I've gone a little out of order, but eventually I'll put the courses in the order of our curriculum. What I'm doing is summarizing the courses of Wesley at IWU's MDIV, and sharing a little of my dreams for some of the things pastors would take from the courses.
Pastor, Church, and World
Cultural Contexts of Ministry
Bible as Scripture
Now, our Introduction to Theology course:
I suppose the main thing I would hope students would take from this course is a knowledge and understanding of the key theological issues of Christian thinking, as well as the principle positions Christians throughout the centuries have taken on those issues. I would hope that any professor would embody someone who has reached Wesleyan-Arminian (in the broader sense) conclusions while being warm hearted toward students from other traditions, presenting other ways of answering questions fairly and in a brainstorming type of way.
Special weight, I personally prefer, would be given to those positions that all Christians have come to hold in common throughout the centuries. But the ability to think logically and coherently about faith in the light of new paradigms is important too. For example, the Trinitarian statements of Nicaea were formulated at a time when understandings of the word "substance" were quite different from today (in the same way that the Roman Catholic doctrine of transubstantiation originally rested on an Aristotelian definition of substance). Does this fact mean that we might explore other ways of conceptualizing the unity of the Trinity today?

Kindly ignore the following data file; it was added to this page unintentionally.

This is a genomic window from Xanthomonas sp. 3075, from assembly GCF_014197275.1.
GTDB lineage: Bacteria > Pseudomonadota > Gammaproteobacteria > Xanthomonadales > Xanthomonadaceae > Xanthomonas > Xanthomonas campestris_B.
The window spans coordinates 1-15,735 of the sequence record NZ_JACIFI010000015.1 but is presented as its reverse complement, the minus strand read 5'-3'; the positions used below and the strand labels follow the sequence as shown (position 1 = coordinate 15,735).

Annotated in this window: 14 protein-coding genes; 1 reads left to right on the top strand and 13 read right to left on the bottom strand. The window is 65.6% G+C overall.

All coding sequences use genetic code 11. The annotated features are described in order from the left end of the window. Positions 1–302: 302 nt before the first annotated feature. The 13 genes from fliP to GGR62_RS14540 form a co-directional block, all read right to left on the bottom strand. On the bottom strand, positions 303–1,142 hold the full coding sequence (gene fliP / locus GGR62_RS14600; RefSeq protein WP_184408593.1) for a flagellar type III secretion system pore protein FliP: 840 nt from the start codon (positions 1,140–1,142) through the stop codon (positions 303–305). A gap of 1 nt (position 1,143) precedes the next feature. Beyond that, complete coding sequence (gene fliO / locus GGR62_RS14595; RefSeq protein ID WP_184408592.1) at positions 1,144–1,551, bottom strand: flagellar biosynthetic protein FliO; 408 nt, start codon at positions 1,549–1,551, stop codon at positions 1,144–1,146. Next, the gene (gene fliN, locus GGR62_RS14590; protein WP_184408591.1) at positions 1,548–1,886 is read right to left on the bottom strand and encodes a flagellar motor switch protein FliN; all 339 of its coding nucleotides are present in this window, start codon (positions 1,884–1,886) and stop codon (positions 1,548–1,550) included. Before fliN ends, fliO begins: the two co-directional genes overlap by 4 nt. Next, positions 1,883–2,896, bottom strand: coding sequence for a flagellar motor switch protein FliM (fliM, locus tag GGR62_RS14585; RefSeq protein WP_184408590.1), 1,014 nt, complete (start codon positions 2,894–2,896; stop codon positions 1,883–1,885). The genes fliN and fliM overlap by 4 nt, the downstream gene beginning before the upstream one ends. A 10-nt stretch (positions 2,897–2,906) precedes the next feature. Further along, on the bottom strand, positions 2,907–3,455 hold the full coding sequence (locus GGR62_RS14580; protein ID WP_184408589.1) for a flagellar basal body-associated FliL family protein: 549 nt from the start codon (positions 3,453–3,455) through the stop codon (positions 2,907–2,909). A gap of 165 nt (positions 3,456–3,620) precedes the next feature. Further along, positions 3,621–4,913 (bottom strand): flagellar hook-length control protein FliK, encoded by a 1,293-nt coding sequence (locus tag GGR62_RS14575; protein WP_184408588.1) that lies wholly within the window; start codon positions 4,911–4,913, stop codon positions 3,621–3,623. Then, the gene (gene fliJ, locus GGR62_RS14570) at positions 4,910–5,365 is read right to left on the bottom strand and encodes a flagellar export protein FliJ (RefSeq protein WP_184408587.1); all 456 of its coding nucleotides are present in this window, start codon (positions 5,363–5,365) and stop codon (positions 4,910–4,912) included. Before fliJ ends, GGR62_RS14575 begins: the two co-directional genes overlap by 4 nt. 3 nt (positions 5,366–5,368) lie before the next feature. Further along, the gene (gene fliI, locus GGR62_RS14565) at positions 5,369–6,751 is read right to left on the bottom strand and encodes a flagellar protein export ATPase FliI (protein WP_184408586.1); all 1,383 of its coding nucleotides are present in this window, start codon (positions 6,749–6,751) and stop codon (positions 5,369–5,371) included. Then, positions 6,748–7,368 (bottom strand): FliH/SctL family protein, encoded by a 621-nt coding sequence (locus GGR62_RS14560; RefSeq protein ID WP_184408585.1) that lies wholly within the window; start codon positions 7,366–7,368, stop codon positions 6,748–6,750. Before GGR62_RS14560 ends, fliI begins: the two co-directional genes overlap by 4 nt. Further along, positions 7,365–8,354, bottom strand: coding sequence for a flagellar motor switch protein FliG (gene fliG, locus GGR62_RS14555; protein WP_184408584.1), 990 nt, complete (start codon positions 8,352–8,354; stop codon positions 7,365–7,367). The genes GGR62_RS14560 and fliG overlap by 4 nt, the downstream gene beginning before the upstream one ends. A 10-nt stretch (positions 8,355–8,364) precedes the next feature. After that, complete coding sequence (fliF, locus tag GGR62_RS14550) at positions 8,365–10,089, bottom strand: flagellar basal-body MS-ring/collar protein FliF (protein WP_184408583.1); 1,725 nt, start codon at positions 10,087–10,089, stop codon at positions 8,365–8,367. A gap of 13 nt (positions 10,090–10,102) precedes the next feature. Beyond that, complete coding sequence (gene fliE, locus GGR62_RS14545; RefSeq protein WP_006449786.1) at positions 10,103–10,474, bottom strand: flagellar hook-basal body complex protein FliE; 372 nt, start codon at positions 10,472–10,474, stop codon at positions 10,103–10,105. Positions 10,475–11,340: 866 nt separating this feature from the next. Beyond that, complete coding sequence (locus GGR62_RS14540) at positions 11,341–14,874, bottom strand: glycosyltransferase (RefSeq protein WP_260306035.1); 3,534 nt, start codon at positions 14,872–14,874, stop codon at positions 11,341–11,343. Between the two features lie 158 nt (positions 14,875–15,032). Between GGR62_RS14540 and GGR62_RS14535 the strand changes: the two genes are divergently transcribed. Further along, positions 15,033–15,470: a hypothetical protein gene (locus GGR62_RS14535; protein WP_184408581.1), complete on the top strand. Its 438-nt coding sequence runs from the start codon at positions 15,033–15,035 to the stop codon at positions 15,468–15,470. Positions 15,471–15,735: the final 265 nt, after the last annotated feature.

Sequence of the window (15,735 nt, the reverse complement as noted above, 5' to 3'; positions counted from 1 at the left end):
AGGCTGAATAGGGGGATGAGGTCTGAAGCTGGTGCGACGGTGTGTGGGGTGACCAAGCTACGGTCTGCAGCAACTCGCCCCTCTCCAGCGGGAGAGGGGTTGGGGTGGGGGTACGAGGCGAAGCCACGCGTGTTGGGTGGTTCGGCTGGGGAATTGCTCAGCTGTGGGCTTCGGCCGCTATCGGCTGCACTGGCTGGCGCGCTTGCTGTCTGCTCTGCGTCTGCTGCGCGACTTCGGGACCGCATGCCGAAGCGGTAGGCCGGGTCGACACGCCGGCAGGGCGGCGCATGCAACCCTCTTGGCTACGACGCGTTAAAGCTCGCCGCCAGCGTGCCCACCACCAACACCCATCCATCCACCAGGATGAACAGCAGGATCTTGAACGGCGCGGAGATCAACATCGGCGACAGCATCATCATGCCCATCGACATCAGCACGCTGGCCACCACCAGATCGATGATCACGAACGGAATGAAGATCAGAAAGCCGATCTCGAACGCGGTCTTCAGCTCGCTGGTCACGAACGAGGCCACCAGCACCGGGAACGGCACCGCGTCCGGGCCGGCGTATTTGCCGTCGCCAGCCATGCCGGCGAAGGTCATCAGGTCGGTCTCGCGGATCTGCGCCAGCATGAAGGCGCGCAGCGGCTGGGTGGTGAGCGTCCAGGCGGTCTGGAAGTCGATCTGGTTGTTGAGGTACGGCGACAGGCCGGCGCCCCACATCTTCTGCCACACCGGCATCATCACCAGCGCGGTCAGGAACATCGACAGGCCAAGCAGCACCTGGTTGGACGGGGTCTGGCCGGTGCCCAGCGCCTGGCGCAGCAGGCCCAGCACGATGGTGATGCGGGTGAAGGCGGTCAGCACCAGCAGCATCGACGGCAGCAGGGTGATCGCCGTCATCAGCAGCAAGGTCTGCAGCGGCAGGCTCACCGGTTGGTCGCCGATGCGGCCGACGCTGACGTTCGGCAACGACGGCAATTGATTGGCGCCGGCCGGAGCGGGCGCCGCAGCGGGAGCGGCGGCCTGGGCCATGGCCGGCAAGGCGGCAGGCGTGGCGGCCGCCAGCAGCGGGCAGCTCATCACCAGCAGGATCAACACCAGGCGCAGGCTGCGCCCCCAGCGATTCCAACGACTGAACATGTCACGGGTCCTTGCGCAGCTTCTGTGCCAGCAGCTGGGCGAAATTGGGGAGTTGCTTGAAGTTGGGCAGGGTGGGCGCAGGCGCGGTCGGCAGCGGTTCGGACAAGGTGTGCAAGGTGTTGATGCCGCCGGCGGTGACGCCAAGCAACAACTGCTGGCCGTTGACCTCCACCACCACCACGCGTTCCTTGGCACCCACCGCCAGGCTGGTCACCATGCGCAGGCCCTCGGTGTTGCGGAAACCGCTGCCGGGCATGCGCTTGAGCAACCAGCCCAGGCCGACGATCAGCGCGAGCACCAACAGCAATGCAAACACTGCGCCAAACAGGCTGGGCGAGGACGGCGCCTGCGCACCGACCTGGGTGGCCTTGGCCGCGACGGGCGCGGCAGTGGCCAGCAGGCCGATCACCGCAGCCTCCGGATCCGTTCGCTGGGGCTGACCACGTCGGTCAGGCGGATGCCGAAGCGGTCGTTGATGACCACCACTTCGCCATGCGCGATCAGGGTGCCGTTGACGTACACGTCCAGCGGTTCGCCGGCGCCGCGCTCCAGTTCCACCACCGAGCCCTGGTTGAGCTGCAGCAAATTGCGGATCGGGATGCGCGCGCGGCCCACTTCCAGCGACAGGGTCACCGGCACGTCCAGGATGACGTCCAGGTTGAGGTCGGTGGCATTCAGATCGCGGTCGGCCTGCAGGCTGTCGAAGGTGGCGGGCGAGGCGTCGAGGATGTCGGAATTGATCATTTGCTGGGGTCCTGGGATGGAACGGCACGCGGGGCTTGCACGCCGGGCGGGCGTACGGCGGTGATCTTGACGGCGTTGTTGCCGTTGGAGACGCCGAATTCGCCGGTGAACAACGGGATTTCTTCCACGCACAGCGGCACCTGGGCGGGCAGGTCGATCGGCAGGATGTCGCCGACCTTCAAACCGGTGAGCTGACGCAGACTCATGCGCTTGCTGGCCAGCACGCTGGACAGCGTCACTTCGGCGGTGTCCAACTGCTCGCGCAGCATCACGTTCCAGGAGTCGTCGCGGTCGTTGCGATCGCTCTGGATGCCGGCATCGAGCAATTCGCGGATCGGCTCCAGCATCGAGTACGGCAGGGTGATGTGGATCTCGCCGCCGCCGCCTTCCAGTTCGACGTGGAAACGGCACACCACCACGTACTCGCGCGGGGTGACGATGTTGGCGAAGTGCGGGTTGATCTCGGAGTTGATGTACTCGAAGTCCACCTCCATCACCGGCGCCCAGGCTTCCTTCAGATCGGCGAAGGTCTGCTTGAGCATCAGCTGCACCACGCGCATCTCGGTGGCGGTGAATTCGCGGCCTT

I thus see theology as a dialog between "the faith once delivered to the saints" (as a product of common Christian reflection on Scripture) and contemporary philosophical issues, and thus a dance of consensual and constructive theology with each other. I think the Wesleyan tradition affords a nice balance between catholic and Protestant. We came through Anglicanism, so we can maintain a strong reverence for the common faith of the ages. But we are also Protestant and thus consider the majority position subject to correction by the Spirit in reflection on Scripture. And we are Wesley-an and thus are open to inputs from philosophy and experience.